2 posts tagged "Deborah Kass"
Art fairs like Frieze are glamorous occasions for wealthy collectors and casual browsers of fine art, but for the gallery directors and sales teams working the show floor, it can be a grueling experience—exhausting days filled with endless banter and always being “on” despite having a skull-splitting hangover from last night’s parties. For those poor souls, Alexandra Chemla, the 27-year-old founder of ArtBinder, has dreamed up this Art Fair Survival Kit, debuting here today exclusively on Style.com. The limited-edition kit, done in collaboration with the artist Deborah Kass, premieres for Frieze Art Fair 2014 at Fivestory. All proceeds from the sale of the kits will go to Free Arts NYC, which promotes arts education to underserved children and families. Among the goodies you’ll find inside: blister Band-Aids, Listerine breath strips, an iPhone charger, Kiehl’s lip balm and eye cream, Purell, Advil, and—for those who can find time for sleep—a Kass-designed “Enough Already” eye mask.
The concept of blurred gender lines isn’t anything new. But it’s been at the front of our minds over the last few months, after seeing gaggles of girls dressed like boys (Saskia de Brauw in Saint Laurent’s Spring menswear campaign, Tamy Glauser, Jenny Shimizu, and Ashleigh Good on Givenchy’s Fall ’13 men’s runway) and boys dressed like girls (thank you, J.W. Anderson and Meadham Kirchhoff ). The art world seems to be pondering the topic, too. Evidence? Last night’s opening of Ladies & Gents—an exhibition at Salomon Contemporary that aims to cheekily explore our perception of the sexes. Featuring sixteen works, like Kiki Smith’s Daisy Chain (a long metal chain with a woman’s head and feet, made in 1992), Deborah Kass’ Four Barbras, Six Red Barbras, Four Barbras (a 1993 Barbra Streisand-centric silk-screen series), and Judith Hudson’s Bribe (an irreverent 2009 watercolor of a topless, pearl-adorned woman), the show lightheartedly juxtaposes masculinity and femininity, and sometimes fuses both. Take, for instance, E.V. Day’s work Spidey / Striptease (2012). Known for deconstructing fashion items (like a Chanel jacket, an Hervé Léger bandage dress, and pink panties) and stringing them up into complicated webs, Day presented a piece that combined a shredded Spider-Man costume, fishnets, and red stiletto heels. “I love Spider-Man, because his web looks just like a fishnet stocking,” said Day. “And that brought me to the realization that there’s a feminine idea about him,” she added.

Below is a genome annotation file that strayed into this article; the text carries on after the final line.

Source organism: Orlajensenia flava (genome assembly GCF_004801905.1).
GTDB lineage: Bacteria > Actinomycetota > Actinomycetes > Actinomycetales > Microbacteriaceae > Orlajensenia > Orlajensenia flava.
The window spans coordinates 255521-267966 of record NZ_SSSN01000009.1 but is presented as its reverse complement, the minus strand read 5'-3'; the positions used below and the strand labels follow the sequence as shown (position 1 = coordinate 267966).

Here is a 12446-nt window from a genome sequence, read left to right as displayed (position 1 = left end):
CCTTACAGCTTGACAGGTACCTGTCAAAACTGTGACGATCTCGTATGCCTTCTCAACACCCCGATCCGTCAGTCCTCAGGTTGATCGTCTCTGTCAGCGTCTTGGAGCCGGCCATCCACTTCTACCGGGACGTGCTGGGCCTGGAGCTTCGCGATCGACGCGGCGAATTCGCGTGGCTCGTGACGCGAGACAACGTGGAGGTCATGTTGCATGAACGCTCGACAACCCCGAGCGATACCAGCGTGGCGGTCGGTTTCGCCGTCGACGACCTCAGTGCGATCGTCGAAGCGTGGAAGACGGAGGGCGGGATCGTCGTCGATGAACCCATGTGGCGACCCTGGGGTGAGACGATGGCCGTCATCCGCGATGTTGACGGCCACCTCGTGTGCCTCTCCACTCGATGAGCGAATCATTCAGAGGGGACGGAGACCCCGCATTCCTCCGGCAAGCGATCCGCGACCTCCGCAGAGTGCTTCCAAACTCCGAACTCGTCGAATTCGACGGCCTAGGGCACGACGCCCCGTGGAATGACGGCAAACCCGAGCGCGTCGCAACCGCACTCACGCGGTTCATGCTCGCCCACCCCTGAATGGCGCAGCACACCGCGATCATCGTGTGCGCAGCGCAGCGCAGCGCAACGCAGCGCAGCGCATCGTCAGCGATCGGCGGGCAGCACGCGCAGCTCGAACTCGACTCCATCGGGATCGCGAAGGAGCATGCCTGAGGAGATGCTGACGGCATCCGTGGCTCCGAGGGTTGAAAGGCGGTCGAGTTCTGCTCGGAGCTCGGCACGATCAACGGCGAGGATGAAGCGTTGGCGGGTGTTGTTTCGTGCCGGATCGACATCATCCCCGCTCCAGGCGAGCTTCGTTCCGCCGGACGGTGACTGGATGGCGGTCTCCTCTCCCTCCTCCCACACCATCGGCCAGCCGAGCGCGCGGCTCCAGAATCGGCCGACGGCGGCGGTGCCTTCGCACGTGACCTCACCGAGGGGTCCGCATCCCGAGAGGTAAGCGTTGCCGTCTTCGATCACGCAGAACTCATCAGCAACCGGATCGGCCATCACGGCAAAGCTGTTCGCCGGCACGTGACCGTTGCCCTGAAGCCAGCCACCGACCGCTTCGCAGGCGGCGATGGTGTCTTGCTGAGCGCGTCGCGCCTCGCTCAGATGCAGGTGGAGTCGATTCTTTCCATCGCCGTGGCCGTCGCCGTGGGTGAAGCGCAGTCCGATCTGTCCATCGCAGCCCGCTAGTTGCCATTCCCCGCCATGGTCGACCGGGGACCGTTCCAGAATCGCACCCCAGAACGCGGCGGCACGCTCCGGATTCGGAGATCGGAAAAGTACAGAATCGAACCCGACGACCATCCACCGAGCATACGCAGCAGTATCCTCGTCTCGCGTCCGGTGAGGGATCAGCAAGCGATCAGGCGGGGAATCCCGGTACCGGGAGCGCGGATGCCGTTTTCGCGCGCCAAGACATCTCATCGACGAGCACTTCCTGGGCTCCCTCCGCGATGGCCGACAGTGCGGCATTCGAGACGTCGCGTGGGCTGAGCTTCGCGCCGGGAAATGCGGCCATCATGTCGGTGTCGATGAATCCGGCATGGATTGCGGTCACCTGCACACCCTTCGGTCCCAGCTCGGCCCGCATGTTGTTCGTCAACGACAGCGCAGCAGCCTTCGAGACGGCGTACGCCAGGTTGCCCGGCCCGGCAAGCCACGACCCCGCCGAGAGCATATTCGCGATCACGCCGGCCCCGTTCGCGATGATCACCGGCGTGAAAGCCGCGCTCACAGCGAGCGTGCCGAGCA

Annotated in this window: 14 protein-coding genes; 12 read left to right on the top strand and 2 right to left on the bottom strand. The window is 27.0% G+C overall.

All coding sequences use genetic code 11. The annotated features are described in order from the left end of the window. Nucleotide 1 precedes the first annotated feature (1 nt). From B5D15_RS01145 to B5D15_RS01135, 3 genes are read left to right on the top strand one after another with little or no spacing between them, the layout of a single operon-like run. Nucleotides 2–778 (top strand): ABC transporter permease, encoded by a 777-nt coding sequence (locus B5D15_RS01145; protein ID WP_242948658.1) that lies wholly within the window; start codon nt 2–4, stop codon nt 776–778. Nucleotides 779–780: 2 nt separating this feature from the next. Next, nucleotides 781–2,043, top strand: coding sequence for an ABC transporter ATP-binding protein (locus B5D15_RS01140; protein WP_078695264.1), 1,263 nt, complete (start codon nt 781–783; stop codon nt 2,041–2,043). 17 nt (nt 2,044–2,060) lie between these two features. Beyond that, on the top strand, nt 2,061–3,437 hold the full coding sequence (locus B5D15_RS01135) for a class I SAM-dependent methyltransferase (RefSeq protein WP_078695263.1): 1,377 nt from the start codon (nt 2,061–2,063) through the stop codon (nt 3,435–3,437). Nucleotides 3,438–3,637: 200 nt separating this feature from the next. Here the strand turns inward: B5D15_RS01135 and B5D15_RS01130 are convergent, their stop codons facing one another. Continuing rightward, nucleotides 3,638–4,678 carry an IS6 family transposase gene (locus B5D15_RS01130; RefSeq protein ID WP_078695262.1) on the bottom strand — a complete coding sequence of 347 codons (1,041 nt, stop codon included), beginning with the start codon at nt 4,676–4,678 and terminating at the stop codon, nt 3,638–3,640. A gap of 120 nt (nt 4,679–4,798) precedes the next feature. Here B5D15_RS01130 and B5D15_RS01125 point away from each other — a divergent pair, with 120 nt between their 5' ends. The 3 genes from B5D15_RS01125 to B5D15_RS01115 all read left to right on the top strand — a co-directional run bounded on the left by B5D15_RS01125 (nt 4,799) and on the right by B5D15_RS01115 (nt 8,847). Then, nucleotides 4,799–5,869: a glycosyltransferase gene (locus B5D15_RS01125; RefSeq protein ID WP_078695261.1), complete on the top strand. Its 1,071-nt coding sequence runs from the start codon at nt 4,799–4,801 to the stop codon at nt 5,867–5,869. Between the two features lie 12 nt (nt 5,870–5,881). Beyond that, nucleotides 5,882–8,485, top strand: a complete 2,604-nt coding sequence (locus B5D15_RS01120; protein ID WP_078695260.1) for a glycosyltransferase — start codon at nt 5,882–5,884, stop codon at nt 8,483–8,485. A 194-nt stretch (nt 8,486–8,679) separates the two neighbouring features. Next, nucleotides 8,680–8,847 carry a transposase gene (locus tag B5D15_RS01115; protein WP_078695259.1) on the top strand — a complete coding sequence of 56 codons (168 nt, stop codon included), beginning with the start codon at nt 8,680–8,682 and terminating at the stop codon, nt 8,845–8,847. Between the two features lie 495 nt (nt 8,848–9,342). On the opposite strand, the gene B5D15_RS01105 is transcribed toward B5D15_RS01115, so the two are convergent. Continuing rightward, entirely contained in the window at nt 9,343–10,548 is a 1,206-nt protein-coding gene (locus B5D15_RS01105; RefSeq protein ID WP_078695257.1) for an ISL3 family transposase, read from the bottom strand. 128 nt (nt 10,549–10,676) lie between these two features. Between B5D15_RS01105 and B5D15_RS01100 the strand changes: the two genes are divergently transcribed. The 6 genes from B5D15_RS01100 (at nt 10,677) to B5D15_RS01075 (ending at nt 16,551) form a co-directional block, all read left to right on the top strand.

Nir Hod—who showed Genius, a new painting that depicts a jaded, judgmental child wearing what looks like Elizabethan clothes while he smokes a cigarette—insisted that his work is about pure beauty. “That’s beyond gender. If you asked me if this was a boy or a girl, I couldn’t even tell you.” Continue Reading “Ladies & Gents, Unsexed” »